In 2014, Bayer completed the acquisition of the Roche consumer health business, advancing to become one of the world’s top three suppliers of non-prescription medicines. In 2005, the same year, the US FDA approved Nexavar (sorafenib), a drug for the treatment of advanced renal cell carcinoma, jointly developed by Bayer HealthCare and Onyx Pharmaceuticals.
In March 2006, Bayer announced a public takeover offer for Schering AG, Berlin, Germany. In July, Bayer gained control of 92.4% of the approximately 191 million outstanding Schering shares. In December of the same year, Schering was officially renamed Bayer Schering Pharma. In 2007, an Extraordinary Stockholders’ Meeting of Bayer Schering Pharma resolved to affect a “squeeze-out” of the remaining minority stockholders. Bayer Schering Pharma, headquartered in Berlin, now operates together with Bayer’s existing Pharmaceuticals business as a division of the Bayer HealthCare subgroup. This was effective as of September 2008.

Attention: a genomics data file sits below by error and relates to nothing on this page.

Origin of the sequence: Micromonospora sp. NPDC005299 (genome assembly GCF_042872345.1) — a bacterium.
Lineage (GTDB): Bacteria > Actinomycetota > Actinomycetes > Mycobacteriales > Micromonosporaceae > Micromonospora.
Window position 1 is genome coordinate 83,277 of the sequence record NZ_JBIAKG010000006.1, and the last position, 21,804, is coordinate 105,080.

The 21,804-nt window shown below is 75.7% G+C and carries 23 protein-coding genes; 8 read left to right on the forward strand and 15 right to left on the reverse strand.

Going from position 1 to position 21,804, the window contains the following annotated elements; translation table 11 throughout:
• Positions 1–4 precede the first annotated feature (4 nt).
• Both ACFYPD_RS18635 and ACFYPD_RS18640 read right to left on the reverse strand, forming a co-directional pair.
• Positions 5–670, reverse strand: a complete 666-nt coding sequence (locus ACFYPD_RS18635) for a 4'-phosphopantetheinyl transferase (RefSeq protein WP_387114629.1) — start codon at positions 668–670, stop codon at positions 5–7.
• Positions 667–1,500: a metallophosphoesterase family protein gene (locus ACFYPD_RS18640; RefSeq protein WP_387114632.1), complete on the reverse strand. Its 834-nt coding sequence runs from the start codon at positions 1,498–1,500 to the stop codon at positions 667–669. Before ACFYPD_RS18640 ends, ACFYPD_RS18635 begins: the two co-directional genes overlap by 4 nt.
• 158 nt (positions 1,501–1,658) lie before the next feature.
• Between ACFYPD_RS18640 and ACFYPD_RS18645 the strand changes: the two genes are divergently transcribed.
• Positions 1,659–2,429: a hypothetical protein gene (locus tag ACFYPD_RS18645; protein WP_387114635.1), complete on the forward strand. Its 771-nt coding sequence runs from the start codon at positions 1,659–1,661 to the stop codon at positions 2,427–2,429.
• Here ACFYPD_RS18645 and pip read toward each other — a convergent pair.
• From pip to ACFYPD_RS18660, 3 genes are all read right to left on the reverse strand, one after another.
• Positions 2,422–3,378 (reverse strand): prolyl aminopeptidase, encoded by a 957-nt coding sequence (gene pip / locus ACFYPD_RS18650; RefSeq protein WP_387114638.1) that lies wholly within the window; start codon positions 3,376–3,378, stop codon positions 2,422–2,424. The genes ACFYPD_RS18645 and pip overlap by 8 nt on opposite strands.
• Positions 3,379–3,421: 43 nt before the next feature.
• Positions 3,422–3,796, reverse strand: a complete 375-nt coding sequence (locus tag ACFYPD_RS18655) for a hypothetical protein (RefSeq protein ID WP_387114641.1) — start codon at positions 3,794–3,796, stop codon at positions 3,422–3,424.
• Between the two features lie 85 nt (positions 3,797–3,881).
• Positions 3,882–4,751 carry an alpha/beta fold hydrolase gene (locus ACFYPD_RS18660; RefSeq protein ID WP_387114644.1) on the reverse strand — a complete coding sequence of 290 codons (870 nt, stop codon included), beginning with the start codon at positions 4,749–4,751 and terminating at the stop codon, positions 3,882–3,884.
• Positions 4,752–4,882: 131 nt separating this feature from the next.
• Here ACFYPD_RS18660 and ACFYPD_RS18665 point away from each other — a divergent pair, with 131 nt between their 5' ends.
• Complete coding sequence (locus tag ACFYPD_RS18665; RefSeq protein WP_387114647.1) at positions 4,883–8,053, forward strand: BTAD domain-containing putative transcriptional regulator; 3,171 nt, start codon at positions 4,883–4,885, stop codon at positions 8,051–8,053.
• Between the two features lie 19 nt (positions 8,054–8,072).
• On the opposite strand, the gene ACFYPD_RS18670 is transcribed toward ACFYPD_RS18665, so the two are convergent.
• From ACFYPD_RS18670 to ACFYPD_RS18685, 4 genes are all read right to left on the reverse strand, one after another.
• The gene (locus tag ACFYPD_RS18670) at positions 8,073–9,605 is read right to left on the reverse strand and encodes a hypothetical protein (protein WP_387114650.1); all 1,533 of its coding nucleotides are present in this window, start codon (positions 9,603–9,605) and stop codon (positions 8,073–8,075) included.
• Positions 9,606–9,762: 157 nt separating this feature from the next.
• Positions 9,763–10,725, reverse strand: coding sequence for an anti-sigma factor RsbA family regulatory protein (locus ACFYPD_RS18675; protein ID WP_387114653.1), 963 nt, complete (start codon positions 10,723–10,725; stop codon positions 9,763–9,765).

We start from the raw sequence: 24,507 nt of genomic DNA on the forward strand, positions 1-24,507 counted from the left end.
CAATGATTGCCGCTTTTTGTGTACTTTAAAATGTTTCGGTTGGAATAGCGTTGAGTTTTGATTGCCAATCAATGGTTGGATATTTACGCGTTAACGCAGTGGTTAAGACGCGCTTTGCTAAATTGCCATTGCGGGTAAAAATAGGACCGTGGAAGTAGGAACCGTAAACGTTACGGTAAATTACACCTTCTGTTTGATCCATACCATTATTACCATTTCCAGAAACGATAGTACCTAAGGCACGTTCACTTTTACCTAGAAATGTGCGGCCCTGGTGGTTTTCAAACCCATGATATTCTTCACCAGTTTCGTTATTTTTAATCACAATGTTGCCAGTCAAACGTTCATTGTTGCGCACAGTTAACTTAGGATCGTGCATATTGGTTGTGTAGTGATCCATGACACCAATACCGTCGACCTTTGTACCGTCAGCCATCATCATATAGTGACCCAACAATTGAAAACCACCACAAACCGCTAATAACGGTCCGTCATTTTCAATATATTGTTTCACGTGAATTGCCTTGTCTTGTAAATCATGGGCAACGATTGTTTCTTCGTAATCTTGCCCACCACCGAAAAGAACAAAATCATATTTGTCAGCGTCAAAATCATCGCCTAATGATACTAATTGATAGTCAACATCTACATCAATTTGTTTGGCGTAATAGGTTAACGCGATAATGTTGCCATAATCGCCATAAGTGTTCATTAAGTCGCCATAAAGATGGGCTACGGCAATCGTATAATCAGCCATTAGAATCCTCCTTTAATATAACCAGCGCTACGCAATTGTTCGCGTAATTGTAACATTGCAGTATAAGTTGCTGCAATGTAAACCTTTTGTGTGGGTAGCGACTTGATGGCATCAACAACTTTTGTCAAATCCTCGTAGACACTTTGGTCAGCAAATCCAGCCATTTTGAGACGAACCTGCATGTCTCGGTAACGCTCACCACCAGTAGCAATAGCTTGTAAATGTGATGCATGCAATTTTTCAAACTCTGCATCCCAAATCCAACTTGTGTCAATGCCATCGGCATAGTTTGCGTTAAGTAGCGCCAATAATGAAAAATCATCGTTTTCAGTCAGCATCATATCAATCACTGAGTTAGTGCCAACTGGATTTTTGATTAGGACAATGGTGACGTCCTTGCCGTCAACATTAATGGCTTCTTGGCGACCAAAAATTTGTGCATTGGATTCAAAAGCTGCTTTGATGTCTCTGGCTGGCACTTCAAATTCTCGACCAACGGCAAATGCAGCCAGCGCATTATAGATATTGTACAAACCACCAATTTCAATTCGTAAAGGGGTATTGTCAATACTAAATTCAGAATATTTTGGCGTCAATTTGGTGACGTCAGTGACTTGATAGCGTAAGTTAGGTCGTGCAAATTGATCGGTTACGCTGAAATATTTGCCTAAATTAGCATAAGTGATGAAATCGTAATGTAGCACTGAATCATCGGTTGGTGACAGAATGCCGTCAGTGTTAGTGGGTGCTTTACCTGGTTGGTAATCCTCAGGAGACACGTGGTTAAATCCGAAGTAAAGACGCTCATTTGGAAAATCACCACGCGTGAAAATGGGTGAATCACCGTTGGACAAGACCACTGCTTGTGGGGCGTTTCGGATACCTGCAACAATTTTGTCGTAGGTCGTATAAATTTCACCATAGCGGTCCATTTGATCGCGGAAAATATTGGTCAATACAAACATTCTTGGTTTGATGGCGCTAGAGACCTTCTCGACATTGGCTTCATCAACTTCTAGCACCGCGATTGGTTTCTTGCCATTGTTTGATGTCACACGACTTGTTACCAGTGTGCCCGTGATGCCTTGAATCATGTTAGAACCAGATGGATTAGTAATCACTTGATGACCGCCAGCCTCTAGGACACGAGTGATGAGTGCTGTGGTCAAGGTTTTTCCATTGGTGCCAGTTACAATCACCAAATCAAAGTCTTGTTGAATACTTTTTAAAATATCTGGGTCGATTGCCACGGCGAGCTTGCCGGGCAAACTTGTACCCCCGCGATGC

The year 2010 celebrated fifty years of successful family planning with the pill: this innovative contraceptive was first given regulatory approval in 1960. Till this day, Bayer is a global market leader in the field of hormonal contraception.
Bayer Schering Pharma became Bayer HealthCare Pharmaceuticals in 2011.
In 2011, Bayer received FDA approval for Eylea, an eye medicine for the treatment of wet age-related macular degeneration.
Bayer Healthcare today
Today Bayer HealthCare AG employs over 50,000 people worldwide and combines the global activities of the following four divisions:
• Animal Health
• Consumer Care
• Medical Care
In 2012, sales of Bayer Healthcare totalled €18 billion, with an operating profit of €2.15 billion. The headquarters are still located in Leverkusen, Germany.
Today, Bayer Healthcare concentrates on five big therapeutic groups: cardiovascular and blood diseases, oncological disease, ophthalmology, women’s healthcare and imaging techniques.
Figure 1: Extract of Bayer Healthcare’s “20 best-selling products in 2012” – http://healthcare.bayer.com/scripts/pages/en/company/products/index.php
However, Bayer has also been facing some tough challenges over the last few years – from the increasing pricing pressures affecting all pharmaceutical companies, to litigation surrounding its contraceptive pill Yasmin, to the rejection of its appeal to stop the Indian regulatory authorities from allowing generic drugmakers to create cheaper versions of its cancer drug, Nexavar.